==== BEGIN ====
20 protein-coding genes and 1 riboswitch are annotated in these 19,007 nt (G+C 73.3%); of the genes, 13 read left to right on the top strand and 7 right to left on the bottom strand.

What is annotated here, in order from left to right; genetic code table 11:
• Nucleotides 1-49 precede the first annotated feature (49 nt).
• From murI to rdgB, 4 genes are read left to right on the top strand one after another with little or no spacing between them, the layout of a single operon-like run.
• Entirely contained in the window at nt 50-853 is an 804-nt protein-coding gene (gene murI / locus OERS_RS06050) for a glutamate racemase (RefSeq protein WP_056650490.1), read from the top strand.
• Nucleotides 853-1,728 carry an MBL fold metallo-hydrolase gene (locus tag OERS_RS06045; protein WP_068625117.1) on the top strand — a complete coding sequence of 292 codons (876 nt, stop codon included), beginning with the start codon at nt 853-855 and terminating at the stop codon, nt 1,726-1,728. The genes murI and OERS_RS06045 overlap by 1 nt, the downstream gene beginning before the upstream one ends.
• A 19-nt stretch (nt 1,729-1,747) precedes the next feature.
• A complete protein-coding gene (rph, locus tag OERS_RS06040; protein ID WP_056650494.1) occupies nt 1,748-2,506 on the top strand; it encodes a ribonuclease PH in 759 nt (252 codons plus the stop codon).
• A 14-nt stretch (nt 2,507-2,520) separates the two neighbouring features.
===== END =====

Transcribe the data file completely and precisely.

20 protein-coding genes and 1 riboswitch are annotated in these 19,007 nt (G+C 73.3%); of the genes, 13 read left to right on the top strand and 7 right to left on the bottom strand.

What is annotated here, in order from left to right; genetic code table 11:
• Nucleotides 1-49 precede the first annotated feature (49 nt).
• From murI to rdgB, 4 genes are read left to right on the top strand one after another with little or no spacing between them, the layout of a single operon-like run.
• Entirely contained in the window at nt 50-853 is an 804-nt protein-coding gene (gene murI / locus OERS_RS06050) for a glutamate racemase (RefSeq protein WP_056650490.1), read from the top strand.
• Nucleotides 853-1,728 carry an MBL fold metallo-hydrolase gene (locus tag OERS_RS06045; protein WP_068625117.1) on the top strand — a complete coding sequence of 292 codons (876 nt, stop codon included), beginning with the start codon at nt 853-855 and terminating at the stop codon, nt 1,726-1,728. The genes murI and OERS_RS06045 overlap by 1 nt, the downstream gene beginning before the upstream one ends.
• A 19-nt stretch (nt 1,729-1,747) precedes the next feature.
• A complete protein-coding gene (rph, locus tag OERS_RS06040; protein ID WP_056650494.1) occupies nt 1,748-2,506 on the top strand; it encodes a ribonuclease PH in 759 nt (252 codons plus the stop codon).
• A 14-nt stretch (nt 2,507-2,520) separates the two neighbouring features.